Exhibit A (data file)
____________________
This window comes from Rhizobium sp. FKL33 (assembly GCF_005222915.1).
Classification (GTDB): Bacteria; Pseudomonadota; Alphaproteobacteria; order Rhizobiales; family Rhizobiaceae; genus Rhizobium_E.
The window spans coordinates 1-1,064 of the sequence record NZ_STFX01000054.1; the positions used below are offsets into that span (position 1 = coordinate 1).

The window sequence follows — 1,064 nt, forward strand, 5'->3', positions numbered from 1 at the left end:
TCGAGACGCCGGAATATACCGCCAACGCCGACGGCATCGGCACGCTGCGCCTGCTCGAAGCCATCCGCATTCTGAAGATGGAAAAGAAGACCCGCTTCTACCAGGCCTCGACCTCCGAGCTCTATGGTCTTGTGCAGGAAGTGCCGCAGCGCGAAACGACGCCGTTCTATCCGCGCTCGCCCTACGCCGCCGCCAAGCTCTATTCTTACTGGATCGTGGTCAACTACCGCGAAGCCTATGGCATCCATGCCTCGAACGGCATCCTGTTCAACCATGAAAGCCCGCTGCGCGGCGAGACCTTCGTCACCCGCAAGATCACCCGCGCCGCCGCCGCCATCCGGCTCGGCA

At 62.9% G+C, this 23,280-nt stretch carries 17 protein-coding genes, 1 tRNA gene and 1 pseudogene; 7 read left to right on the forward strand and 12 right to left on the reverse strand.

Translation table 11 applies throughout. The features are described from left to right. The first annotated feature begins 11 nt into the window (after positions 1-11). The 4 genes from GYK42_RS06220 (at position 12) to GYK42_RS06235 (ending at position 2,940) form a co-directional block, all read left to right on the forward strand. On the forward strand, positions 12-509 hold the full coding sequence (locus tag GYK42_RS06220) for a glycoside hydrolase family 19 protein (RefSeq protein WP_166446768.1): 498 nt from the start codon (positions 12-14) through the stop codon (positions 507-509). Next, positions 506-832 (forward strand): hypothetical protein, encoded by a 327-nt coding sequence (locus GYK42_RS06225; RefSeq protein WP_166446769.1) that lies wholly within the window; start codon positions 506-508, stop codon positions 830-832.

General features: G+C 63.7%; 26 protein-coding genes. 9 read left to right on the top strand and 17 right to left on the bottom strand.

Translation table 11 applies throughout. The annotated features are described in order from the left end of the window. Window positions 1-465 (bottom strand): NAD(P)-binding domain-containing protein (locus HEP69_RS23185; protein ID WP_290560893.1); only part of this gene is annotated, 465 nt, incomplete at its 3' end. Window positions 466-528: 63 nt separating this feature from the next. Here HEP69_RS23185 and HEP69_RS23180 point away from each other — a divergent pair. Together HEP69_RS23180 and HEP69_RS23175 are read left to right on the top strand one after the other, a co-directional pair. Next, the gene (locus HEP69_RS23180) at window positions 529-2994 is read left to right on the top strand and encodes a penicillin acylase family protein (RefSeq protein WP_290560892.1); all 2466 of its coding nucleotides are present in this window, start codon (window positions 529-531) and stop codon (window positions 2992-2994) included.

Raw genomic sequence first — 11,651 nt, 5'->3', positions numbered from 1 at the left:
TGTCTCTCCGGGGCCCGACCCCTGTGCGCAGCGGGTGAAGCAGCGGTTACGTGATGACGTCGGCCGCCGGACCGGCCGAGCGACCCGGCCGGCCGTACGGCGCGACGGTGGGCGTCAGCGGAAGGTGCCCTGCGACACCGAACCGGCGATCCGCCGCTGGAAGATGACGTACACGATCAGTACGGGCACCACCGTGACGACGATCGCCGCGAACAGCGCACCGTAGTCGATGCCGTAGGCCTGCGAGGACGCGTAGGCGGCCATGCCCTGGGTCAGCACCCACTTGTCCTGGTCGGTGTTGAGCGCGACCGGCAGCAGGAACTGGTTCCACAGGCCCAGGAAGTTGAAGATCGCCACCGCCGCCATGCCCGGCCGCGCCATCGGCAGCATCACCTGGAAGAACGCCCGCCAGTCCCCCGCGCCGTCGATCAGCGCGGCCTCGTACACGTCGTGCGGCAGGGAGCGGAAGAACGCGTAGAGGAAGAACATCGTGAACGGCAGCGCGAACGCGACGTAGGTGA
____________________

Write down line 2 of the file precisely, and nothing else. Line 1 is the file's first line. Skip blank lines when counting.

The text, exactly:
Classification (GTDB): Bacteria; Pseudomonadota; Alphaproteobacteria; order Rhizobiales; family Rhizobiaceae; genus Rhizobium_E.